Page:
But with that one caveat in mind, we, too, hardily support this proposed amendment and encourage you to move forward to help racing in New Jersey.

Thank you, Senator.


SENATOR INVERSO: May I ask a question?

SENATOR KAVANAUGH: Certainly, Vice-Chairman Inverso.

SENATOR INVERSO: I share your thoughts on the preservation of horse racing in New Jersey. It's part of the mosaic that makes up our state, and people are surprised to learn how many horses we do have here in New Jersey -- how many horse farms we have in this densely populated state. Do you have any thoughts on -- that you can share with us going forward, on how we can help the industry--

MR. ROSEN: Well, these--

SENATOR INVERSO: --apart from this? Obviously, this will help.

MR. ROSEN: Of course, it will. As Candace Straight pointed out, the purses are what fuel the industry. If we have racetracks here in New Jersey that have a competitive purse structure -- you know, competitive to the neighboring jurisdictions and throughout the United States -- we will be able to attract horses to run at the racetracks here in New Jersey. And the better the quality of racing, the more people that will attend, and the spiral will go upward instead of downward that we have now. So the addition of the innovations that are really talked about here -- offtrack wagering and account wagering -- will certainly help the industry, but it has to be used to supplement the purse structure so that ultimately the purse structure will attract the horses here, and then the people, and then racing will thrive, again, as it once did.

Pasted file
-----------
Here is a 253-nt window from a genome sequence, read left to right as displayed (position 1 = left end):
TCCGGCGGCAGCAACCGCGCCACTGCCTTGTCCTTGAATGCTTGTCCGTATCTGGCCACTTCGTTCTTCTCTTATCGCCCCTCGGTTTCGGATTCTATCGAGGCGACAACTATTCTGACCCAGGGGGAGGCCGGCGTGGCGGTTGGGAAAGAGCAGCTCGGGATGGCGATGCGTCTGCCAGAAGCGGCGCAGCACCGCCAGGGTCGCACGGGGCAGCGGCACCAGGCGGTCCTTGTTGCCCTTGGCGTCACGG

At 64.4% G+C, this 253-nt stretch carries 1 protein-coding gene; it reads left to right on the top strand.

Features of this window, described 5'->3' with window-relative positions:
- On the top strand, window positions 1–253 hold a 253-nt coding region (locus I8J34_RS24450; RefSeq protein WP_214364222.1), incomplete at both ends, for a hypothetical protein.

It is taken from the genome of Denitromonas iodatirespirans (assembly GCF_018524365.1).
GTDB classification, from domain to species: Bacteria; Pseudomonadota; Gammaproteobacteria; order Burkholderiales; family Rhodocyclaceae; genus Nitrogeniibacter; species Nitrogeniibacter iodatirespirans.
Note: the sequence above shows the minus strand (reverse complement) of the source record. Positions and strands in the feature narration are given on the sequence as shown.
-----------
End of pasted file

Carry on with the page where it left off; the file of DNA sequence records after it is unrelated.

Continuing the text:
SENATOR INVERSO: But that's the key. The key is that this has to supplement the purse structure.

MR. ROSEN: Correct. And what we're concerned about, though, is that it be used to do that and to preserve live racing in the tracks throughout the state. Obviously, Atlantic City has now, unfortunately, fallen by the wayside, and Garden State is in some peril. It would be better for New Jersey, as it once was, that all of these be vital and make a productive--

SENATOR INVERSO: See, I share the same thoughts that Senator Bryant has conveyed, when this bill was discussed previously and today, that whatever we do it does link with live racing so that we can foster the program going forward.